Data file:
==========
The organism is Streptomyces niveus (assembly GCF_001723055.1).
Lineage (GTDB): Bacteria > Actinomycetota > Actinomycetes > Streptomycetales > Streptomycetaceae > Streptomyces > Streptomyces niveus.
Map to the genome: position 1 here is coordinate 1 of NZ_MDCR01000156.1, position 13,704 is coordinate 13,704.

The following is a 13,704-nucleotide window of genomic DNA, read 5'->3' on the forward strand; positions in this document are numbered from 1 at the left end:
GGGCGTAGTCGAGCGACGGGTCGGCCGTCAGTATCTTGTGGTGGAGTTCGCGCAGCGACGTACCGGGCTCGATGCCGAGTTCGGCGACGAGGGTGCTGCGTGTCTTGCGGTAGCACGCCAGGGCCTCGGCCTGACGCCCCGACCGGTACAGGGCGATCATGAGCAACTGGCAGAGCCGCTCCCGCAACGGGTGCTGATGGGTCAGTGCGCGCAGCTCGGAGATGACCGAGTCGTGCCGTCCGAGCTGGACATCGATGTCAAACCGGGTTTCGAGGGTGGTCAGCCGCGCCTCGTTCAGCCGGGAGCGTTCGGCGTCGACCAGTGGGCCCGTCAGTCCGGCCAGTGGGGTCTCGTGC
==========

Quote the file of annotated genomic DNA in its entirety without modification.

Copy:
The organism is Streptomyces niveus (assembly GCF_001723055.1).
Lineage (GTDB): Bacteria > Actinomycetota > Actinomycetes > Streptomycetales > Streptomycetaceae > Streptomyces > Streptomyces niveus.
Map to the genome: position 1 here is coordinate 1 of NZ_MDCR01000156.1, position 13,704 is coordinate 13,704.

The following is a 13,704-nucleotide window of genomic DNA, read 5'->3' on the forward strand; positions in this document are numbered from 1 at the left end:
GGGCGTAGTCGAGCGACGGGTCGGCCGTCAGTATCTTGTGGTGGAGTTCGCGCAGCGACGTACCGGGCTCGATGCCGAGTTCGGCGACGAGGGTGCTGCGTGTCTTGCGGTAGCACGCCAGGGCCTCGGCCTGACGCCCCGACCGGTACAGGGCGATCATGAGCAACTGGCAGAGCCGCTCCCGCAACGGGTGCTGATGGGTCAGTGCGCGCAGCTCGGAGATGACCGAGTCGTGCCGTCCGAGCTGGACATCGATGTCAAACCGGGTTTCGAGGGTGGTCAGCCGCGCCTCGTTCAGCCGGGAGCGTTCGGCGTCGACCAGTGGGCCCGTCAGTCCGGCCAGTGGGGTCTCGTGC